High processing temperatures, exposure to air or prooxidative components can lead to the loss or destruction of healthy nutrients, while microbial contamination during storage is a significant issue. These underline the importance and need for efficient, innovative processing technology that can produce high quality products from pelagic species.
In order to guarantee such products to consumers, a new project called ProHealth is being developed in Norway, Ireland, Poland and Italy. Its main aim is to establish a comprehensive toolbox of optimised existing and novel technologies for developing healthy, high quality, safe and sustainable fish products from pelagic species. The project is also designed to promote consumer acceptance and consumption of pelagic fish products.
‘Pelagic fisheries are important in several countries in Europe,’ said Professor Turid Rustad, coordinator for ProHealth at the Norwegian University of Science and Technology (NTNU).
‘Several of the project's partners have worked on the preservation and processing of pelagics before and we decided to form a consortium and apply for a research project following a call from the Joint Programming Initiative - A Healthy Diet for a Healthy Life (JPI - HDHL).”
The ProHealth toolbox contains information on different preservation methods including superchilling, in which products are chilled to a temperature that is close to or below the initial freezing point, around -2°C. Studies have shown that compared to freezing, superchilling prolongs shelf life without any significant negative effects on quality because it inhibits most autolytic and microbial changes in fish.
For mackerel, it's a particularly promising technique with regard to microbial stability, but must be optimised further to increase texture. Other methods include washing fish with ozonated water, which has Generally Recognised As Safe (GRAS) status and leaves no residue, although more research into the effects on the microbiological and chemical quality of fish is still required.
High Pressure Processing (HPP) is also included. This method involves treating raw materials with 200 to 800 MPa of pressure at temperatures between 5°C and 35°C. This changes the cell membrane and cell structure and inactivates microbes and living bacteria but may also affect the properties of the raw material at the same time and influence colour, texture and lipid stability. HPP is usually carried out on packaged products to decrease the likelihood of recontamination.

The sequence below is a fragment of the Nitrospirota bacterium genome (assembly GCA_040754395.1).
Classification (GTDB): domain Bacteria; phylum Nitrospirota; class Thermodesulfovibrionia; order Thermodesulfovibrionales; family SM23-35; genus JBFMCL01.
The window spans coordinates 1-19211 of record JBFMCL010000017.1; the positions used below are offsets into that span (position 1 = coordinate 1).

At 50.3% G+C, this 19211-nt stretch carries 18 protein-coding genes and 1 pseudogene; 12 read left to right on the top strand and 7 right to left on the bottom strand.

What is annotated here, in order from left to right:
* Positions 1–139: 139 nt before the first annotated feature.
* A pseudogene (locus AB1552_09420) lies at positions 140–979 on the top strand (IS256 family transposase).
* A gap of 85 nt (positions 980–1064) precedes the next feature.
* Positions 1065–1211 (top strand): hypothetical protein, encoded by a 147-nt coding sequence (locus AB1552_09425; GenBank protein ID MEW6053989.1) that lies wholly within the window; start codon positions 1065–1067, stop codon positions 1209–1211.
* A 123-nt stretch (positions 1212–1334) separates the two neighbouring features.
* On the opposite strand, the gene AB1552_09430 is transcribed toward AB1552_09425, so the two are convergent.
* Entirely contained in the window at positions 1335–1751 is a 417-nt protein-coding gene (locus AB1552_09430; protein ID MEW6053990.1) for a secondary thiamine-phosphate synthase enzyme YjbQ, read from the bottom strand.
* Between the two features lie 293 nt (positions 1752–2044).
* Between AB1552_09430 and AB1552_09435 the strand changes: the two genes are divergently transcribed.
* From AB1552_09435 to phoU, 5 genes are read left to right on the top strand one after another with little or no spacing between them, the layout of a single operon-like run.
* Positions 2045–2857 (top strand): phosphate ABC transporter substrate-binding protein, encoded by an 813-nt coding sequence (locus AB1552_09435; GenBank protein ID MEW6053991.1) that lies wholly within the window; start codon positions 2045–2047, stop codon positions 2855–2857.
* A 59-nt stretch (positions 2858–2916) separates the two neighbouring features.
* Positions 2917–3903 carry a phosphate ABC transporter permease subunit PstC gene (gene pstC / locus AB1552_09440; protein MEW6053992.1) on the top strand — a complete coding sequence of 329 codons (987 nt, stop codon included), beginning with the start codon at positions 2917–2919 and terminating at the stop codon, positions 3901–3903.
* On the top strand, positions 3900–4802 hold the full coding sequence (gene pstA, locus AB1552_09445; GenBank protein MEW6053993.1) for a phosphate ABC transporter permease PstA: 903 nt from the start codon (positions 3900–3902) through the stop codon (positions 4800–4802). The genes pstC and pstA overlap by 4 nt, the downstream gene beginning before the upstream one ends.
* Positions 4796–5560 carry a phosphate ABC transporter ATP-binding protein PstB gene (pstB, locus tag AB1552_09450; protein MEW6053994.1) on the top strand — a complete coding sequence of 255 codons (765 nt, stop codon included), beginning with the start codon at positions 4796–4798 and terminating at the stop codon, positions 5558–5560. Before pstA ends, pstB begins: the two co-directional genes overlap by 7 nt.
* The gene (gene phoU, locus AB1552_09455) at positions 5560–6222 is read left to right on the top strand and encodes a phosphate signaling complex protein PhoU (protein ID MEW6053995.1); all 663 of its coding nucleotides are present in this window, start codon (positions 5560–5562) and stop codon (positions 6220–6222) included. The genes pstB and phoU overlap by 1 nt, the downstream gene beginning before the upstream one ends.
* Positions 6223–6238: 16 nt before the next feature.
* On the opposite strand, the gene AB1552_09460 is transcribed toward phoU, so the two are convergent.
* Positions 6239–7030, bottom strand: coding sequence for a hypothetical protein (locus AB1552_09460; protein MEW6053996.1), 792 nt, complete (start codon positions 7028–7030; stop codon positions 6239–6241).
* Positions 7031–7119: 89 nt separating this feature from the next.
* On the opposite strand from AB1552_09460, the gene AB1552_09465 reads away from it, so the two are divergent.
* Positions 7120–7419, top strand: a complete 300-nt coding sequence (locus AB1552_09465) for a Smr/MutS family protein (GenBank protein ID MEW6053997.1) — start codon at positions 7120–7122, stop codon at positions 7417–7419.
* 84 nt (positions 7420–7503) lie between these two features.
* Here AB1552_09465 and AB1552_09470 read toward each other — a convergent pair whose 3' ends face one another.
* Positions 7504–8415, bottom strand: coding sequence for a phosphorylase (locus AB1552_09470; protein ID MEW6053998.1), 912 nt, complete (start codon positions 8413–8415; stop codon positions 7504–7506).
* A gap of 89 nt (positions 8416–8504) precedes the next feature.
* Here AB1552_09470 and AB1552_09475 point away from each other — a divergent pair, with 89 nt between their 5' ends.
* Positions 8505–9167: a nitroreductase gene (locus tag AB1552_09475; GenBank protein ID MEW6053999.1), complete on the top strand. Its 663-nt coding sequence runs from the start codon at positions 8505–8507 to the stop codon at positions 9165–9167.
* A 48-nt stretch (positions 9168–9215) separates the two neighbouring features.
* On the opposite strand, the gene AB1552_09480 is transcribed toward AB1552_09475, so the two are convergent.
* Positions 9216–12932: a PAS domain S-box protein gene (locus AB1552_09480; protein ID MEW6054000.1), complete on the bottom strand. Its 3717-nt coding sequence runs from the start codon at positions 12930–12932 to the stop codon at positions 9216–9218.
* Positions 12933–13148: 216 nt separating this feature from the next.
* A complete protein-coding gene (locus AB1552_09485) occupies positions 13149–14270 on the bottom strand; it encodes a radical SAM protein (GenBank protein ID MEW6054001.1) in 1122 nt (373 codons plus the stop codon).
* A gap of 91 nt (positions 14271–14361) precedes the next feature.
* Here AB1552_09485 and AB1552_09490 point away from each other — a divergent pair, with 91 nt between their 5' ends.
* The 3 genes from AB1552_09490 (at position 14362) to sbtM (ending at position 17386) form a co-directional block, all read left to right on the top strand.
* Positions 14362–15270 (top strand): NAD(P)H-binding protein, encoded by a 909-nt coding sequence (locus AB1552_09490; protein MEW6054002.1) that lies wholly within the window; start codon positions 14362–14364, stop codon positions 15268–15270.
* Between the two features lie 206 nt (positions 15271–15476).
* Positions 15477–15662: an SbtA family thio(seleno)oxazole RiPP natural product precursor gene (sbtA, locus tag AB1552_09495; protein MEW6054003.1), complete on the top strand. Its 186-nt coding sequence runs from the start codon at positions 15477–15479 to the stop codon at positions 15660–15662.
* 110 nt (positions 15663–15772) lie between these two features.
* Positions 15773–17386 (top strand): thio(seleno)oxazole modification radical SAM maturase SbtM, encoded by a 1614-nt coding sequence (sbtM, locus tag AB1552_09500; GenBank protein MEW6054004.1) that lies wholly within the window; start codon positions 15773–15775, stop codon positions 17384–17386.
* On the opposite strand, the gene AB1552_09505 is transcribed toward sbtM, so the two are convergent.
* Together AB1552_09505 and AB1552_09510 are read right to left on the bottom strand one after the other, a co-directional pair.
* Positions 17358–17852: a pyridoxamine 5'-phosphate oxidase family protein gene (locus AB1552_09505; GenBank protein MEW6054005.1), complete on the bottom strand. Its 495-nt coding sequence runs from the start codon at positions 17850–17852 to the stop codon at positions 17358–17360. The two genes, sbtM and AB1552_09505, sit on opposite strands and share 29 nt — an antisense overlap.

‘We have also studied the use of a milder heat treatment called sous vide cooking and model products have been developed. This will better preserve the healthy components included in fish. ProHealth also includes packaging methodology such as modified atmosphere or a cold atmospheric plasma system, which is a novel packaging technology that's industrially adaptable and requires little energy. However, there is a need for further information on the effect this has on fish quality and safety,’ said Professor Rustad.
The research involved in ProHealth was an integrated approach with the expertise of several research and academic groups. Industries from Norway, Poland and Ireland are also members of the project's advisory board. NTNU, the first partner, has a strong record in fish raw material biochemistry and quality as well as changes that occur during storage and processing, especially in superchilling and freezing.
The second partner, SINTEF Ocean in Norway, specialises in fish raw materials, fish lipids, metabolites and processing. The third, Teagasc, Ireland's Agriculture and Food Development Authority, specialises in new processing methods including high pressure preservation and ozone treatment while the fourth partner, Poland's National Marine Fisheries Research Institute (NMFRI) has expertise in consumer research, fish chemistry and processing. The fifth partner, the University of Perugia in Italy, specialises in methods that determine nutrient bioactivity.
‘ProHealth focuses on species such as mackerel, herring and sprat,’ said Professor Rustad.
‘Today, most of the Atlantic herring and mackerel landed in Norway and Ireland is frozen and exported to other countries for processing. Most of the Baltic pelagic fish, such as sprat and herring, are used for fishmeal because of the lack of a consumer market. Meeting consumer expectations for healthy food by using pelagic fish will increase consumption and local processing.’